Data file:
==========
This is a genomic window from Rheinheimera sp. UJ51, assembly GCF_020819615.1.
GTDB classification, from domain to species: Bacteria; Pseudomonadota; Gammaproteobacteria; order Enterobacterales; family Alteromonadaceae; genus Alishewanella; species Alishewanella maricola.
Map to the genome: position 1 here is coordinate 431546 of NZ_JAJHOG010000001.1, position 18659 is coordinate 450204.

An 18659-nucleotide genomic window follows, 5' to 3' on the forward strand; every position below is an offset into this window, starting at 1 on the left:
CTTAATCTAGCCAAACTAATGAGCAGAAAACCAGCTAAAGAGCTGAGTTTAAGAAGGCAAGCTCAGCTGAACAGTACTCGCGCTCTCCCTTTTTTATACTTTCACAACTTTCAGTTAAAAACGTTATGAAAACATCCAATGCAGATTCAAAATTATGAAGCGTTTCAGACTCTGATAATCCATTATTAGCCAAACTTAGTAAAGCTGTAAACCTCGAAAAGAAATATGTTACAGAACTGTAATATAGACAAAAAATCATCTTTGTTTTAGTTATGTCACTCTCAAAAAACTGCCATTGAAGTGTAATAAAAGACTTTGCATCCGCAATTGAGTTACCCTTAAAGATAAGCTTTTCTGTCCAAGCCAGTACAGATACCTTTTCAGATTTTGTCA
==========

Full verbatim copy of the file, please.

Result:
This is a genomic window from Rheinheimera sp. UJ51, assembly GCF_020819615.1.
GTDB classification, from domain to species: Bacteria; Pseudomonadota; Gammaproteobacteria; order Enterobacterales; family Alteromonadaceae; genus Alishewanella; species Alishewanella maricola.
Map to the genome: position 1 here is coordinate 431546 of NZ_JAJHOG010000001.1, position 18659 is coordinate 450204.

An 18659-nucleotide genomic window follows, 5' to 3' on the forward strand; every position below is an offset into this window, starting at 1 on the left:
CTTAATCTAGCCAAACTAATGAGCAGAAAACCAGCTAAAGAGCTGAGTTTAAGAAGGCAAGCTCAGCTGAACAGTACTCGCGCTCTCCCTTTTTTATACTTTCACAACTTTCAGTTAAAAACGTTATGAAAACATCCAATGCAGATTCAAAATTATGAAGCGTTTCAGACTCTGATAATCCATTATTAGCCAAACTTAGTAAAGCTGTAAACCTCGAAAAGAAATATGTTACAGAACTGTAATATAGACAAAAAATCATCTTTGTTTTAGTTATGTCACTCTCAAAAAACTGCCATTGAAGTGTAATAAAAGACTTTGCATCCGCAATTGAGTTACCCTTAAAGATAAGCTTTTCTGTCCAAGCCAGTACAGATACCTTTTCAGATTTTGTCA